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Revolutionizing transit: A blueprint for small cities with big success

A small city in North Carolina is utilizing grants and innovation to make on-demand ride services more affordable.
Revolutionizing transit: A blueprint for small cities with big success
Posted at 3:46 PM, Nov 21, 2023
and last updated 2023-11-21 15:47:35-05

Public transportation is never a money-maker for cities that have it — yet they find it a necessary need for their residents. So how do you make sure that transportation is accessible for all?

Inside a calm doctor's office in North Carolina is a shining crackle of energy from New York. Bill Hunter was raised in the biggest city in America. He now lives in Wilson, the 23rd largest city in its state.

"And I used to tease my cousins and relatives, it's only 7 million people in the state of Carolina. There's over 7 million people in Brooklyn," Hunter said.

Hunter's numbers may be off, but he's a fitting interview subject because a company out of the Big Apple is behind the latest innovation in Hunter's new home. When Hunter leaves work, he will ride with Catina. She drives one of Wilson's city-run rideshare vans. He'll call it the way you'd call an Uber, and he'll pay $2.50.

Places nationwide are experimenting with microtransit. Rather than going to a bus stop or train station, you call the equivalent of a cab for roughly the same price. It's the kind of idea that might not be required in America's big cities, but felt essential to leaders in Wilson.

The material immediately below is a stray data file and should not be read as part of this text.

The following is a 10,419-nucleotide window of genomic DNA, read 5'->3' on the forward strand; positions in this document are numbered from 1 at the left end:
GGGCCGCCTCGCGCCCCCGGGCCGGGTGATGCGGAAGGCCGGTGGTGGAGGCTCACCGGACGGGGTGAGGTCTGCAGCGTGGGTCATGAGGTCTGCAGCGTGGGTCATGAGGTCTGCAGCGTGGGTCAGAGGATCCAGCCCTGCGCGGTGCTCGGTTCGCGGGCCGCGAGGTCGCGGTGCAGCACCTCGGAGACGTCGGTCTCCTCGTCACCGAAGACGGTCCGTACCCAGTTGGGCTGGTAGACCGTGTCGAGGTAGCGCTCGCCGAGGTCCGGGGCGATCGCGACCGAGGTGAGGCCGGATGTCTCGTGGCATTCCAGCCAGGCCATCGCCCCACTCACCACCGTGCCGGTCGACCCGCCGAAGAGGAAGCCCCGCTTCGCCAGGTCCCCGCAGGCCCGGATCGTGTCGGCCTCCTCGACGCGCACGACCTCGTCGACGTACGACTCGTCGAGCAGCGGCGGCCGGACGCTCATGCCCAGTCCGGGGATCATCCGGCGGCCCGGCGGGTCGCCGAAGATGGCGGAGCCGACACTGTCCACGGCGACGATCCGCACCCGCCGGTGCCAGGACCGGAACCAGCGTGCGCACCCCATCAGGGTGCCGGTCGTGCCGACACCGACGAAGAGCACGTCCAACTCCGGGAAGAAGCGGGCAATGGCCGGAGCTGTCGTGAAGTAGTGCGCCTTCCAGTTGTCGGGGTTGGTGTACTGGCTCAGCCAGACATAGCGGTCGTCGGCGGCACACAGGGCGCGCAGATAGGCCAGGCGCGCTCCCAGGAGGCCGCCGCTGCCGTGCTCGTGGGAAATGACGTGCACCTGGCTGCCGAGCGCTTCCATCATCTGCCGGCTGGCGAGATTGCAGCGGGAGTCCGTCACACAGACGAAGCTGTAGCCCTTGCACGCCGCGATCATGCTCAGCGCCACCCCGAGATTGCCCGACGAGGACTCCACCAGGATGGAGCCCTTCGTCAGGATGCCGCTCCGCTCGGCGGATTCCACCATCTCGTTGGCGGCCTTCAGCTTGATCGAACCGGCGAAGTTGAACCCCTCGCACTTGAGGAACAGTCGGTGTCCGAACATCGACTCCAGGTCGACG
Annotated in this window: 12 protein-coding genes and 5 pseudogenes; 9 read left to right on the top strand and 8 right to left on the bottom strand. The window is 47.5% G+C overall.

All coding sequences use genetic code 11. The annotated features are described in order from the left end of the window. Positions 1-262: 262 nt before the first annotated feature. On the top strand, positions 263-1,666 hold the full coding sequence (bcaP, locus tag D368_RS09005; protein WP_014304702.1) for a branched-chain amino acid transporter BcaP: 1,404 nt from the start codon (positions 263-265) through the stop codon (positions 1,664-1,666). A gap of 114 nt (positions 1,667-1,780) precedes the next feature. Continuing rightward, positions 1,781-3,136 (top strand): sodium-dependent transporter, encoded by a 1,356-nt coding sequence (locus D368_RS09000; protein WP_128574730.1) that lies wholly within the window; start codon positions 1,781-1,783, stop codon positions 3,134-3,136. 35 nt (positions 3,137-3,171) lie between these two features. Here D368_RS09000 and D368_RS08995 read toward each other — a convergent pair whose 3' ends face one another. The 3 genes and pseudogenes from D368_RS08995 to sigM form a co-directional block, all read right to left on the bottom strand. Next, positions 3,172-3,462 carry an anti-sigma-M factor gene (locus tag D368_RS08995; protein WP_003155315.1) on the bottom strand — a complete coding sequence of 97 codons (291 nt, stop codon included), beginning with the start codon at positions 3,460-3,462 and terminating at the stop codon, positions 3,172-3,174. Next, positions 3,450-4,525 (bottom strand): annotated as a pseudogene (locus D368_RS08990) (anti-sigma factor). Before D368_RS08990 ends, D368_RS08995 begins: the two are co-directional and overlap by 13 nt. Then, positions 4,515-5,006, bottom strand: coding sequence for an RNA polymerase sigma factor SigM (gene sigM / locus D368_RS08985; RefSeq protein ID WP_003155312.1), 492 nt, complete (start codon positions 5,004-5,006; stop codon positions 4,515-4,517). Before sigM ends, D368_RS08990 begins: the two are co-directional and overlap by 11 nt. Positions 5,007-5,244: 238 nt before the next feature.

SEE MORE: Lyft launches program that connects drivers and riders of same gender

Gronna Jones is transportation manager for a city with 47,000 people spread over 32 square miles. 

"What you find in a small southern town like Wilson is bus ridership is tied to your economic status, your race, that kind of thing. So, everybody that rode the bus were considered the poor," Jones said.

Wilson used to run a regular bus schedule. Jones says they averaged 3,500 riders a month. With microtransit, they average more than 4,000 riders a week.

To hear Bill Hunter, those rides are why he still works.

"I've had a stroke, and it affected my vision. If I was driving, I'd blindside someone, or vice versa," Hunter said.

The vans can reach more riders and cover the entire city. That's the pitch. 

Here's the catch:

"Well, it's not profitable. Not at all. Wilson's transportation system has never been profitable. It's just a service that the city wants to provide its citizens," Jones said.

The van system has survived so far off grants and a tight budget that's not much different than before. And it's still young. The more popular it becomes, the more vans, the more drivers, the more money it will require.

Bill Hunter knows he's got a ride home. And he says the rides add to what he loves about his new city — many miles from his old one.

"Here I am in Wilson, North Carolina, and it's nice. The people are nice," Hunter said, "I really like Wilson."


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